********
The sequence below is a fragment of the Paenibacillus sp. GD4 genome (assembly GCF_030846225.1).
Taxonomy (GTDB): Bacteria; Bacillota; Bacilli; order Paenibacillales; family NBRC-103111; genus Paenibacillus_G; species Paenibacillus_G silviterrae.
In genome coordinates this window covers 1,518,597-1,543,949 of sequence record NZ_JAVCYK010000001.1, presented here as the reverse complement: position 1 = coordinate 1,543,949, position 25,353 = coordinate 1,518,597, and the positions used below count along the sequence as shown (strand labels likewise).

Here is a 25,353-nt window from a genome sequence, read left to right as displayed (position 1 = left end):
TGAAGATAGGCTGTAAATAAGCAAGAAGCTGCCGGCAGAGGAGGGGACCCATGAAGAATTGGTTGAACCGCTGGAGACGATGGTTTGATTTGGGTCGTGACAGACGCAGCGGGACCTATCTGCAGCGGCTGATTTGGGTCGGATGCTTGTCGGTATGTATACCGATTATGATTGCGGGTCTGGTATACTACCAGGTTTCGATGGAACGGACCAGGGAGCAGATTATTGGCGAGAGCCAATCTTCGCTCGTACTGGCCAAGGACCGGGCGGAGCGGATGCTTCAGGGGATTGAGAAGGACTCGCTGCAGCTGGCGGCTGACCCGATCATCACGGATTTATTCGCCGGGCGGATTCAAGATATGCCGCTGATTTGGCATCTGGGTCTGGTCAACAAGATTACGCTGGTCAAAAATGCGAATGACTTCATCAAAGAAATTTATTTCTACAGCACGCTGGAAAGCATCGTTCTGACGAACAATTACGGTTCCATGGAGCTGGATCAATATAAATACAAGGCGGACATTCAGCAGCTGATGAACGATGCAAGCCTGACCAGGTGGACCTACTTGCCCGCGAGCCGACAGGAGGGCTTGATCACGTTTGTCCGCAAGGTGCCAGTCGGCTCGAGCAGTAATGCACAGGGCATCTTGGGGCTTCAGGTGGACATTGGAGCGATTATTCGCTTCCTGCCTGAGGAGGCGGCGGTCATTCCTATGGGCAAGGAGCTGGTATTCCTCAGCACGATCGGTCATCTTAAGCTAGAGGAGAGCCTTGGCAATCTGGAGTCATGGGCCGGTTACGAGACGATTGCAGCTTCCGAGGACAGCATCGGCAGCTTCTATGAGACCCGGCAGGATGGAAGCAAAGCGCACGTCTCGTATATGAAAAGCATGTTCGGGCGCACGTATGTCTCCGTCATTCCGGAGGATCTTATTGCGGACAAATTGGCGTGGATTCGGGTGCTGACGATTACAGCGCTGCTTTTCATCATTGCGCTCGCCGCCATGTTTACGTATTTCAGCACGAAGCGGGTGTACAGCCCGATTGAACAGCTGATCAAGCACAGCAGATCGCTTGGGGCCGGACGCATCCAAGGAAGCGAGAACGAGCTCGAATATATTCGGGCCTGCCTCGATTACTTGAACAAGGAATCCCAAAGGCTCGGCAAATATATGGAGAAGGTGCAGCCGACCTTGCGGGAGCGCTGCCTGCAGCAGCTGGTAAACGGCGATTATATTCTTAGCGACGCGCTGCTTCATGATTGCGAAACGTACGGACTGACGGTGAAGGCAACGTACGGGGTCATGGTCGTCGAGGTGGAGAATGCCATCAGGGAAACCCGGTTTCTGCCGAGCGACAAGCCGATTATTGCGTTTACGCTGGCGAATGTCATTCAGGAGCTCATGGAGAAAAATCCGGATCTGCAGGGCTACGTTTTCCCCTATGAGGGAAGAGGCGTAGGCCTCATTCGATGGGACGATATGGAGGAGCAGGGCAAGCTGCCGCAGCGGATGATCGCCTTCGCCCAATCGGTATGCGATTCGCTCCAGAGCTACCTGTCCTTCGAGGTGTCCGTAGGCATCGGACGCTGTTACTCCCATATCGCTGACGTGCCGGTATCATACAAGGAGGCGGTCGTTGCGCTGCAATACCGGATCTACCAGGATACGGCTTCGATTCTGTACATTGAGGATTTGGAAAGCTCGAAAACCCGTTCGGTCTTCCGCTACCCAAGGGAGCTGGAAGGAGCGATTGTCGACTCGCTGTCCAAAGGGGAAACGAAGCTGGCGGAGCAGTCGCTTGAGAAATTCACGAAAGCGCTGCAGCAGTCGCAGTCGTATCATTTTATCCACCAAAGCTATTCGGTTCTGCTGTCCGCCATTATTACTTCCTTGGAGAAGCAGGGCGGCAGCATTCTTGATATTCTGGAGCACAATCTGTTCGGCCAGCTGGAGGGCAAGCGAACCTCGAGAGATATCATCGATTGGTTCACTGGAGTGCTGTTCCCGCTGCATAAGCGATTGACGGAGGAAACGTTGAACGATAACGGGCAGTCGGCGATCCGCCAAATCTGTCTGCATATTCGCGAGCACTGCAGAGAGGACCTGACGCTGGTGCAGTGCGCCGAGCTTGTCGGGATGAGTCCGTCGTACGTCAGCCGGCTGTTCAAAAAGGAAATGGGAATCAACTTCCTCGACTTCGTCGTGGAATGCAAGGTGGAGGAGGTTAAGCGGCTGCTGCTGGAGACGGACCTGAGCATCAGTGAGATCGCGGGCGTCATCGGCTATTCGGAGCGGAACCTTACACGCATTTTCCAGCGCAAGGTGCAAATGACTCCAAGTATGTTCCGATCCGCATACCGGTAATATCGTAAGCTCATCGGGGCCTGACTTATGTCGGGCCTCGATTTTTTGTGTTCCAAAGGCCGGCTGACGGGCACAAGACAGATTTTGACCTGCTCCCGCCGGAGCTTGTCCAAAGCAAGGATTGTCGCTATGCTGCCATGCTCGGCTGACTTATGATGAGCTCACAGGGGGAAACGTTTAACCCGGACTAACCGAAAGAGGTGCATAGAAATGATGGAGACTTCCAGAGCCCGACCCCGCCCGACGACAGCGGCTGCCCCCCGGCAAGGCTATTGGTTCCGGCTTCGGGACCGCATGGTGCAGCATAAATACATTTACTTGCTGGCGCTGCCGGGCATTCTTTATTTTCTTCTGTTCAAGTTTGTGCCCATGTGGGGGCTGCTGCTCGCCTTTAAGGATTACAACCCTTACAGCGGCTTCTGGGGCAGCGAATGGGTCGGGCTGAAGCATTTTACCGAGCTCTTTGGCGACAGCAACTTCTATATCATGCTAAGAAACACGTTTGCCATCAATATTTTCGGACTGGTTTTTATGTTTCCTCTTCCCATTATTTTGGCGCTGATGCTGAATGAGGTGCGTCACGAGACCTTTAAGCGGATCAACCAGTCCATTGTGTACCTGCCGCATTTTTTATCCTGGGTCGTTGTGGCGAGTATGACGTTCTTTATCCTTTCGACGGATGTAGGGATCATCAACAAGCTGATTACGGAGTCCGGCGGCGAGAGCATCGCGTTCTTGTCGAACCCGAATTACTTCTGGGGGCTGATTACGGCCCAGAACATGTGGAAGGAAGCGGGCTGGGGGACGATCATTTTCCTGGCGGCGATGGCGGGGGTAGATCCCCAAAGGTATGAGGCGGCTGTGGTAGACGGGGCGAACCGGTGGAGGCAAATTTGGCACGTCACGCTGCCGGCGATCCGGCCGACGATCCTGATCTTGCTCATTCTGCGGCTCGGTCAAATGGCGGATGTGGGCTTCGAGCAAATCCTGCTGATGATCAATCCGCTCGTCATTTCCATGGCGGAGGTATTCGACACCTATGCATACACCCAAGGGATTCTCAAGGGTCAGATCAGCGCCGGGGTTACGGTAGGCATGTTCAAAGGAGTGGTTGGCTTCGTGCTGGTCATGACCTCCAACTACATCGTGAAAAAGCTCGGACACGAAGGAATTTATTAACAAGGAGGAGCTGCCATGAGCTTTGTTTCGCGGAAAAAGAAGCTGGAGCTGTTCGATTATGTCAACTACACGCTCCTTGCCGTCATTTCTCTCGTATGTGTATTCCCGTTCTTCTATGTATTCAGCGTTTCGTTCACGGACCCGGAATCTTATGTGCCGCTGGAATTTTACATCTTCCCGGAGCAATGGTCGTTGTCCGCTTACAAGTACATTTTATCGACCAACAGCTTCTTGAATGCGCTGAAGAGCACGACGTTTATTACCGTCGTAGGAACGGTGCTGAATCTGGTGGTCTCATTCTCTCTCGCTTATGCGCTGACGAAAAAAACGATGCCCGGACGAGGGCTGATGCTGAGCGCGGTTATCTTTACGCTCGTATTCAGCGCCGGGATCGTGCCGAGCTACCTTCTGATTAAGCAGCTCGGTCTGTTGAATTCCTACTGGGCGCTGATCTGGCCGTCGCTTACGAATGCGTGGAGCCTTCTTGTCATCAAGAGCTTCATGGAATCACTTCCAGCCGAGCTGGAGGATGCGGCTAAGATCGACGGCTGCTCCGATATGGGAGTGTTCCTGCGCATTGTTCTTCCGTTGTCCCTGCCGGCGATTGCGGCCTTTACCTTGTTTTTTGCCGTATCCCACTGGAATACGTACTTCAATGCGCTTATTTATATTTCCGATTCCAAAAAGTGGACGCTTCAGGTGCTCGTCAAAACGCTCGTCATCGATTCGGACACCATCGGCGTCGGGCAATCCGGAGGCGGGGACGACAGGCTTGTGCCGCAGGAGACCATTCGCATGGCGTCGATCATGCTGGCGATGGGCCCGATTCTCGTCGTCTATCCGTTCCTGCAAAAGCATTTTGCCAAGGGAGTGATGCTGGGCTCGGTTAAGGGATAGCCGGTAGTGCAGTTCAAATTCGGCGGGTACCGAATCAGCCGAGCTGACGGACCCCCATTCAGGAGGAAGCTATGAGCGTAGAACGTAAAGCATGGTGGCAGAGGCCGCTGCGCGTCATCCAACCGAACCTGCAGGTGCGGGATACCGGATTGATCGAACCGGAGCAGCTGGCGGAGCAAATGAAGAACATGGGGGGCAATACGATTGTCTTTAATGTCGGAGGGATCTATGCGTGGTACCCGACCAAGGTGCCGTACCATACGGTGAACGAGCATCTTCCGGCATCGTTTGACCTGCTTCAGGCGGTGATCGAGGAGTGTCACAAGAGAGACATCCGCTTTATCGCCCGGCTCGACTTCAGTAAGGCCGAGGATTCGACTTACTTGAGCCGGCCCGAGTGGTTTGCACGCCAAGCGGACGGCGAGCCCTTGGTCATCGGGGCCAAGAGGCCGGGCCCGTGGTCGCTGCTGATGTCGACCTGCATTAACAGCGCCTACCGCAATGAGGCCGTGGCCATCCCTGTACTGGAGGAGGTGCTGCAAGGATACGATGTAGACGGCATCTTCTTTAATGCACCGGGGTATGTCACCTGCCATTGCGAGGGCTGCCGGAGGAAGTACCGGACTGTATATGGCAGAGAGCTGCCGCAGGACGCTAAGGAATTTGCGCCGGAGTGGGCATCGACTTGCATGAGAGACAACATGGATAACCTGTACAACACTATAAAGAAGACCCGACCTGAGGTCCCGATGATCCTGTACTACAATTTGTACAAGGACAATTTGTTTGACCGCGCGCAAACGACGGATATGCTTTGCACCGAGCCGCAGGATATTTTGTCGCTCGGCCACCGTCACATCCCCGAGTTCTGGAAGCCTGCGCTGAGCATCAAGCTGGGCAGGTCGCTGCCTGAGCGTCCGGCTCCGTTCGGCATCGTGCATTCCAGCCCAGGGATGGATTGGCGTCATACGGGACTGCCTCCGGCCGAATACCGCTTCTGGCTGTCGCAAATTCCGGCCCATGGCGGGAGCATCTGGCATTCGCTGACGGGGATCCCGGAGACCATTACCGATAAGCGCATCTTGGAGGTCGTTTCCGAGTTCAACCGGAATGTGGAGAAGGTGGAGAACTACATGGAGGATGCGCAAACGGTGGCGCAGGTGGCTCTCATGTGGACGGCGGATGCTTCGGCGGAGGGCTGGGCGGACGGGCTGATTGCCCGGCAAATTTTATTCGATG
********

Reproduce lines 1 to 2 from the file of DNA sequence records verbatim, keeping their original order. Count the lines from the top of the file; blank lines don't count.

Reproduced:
The sequence below is a fragment of the Paenibacillus sp. GD4 genome (assembly GCF_030846225.1).
Taxonomy (GTDB): Bacteria; Bacillota; Bacilli; order Paenibacillales; family NBRC-103111; genus Paenibacillus_G; species Paenibacillus_G silviterrae.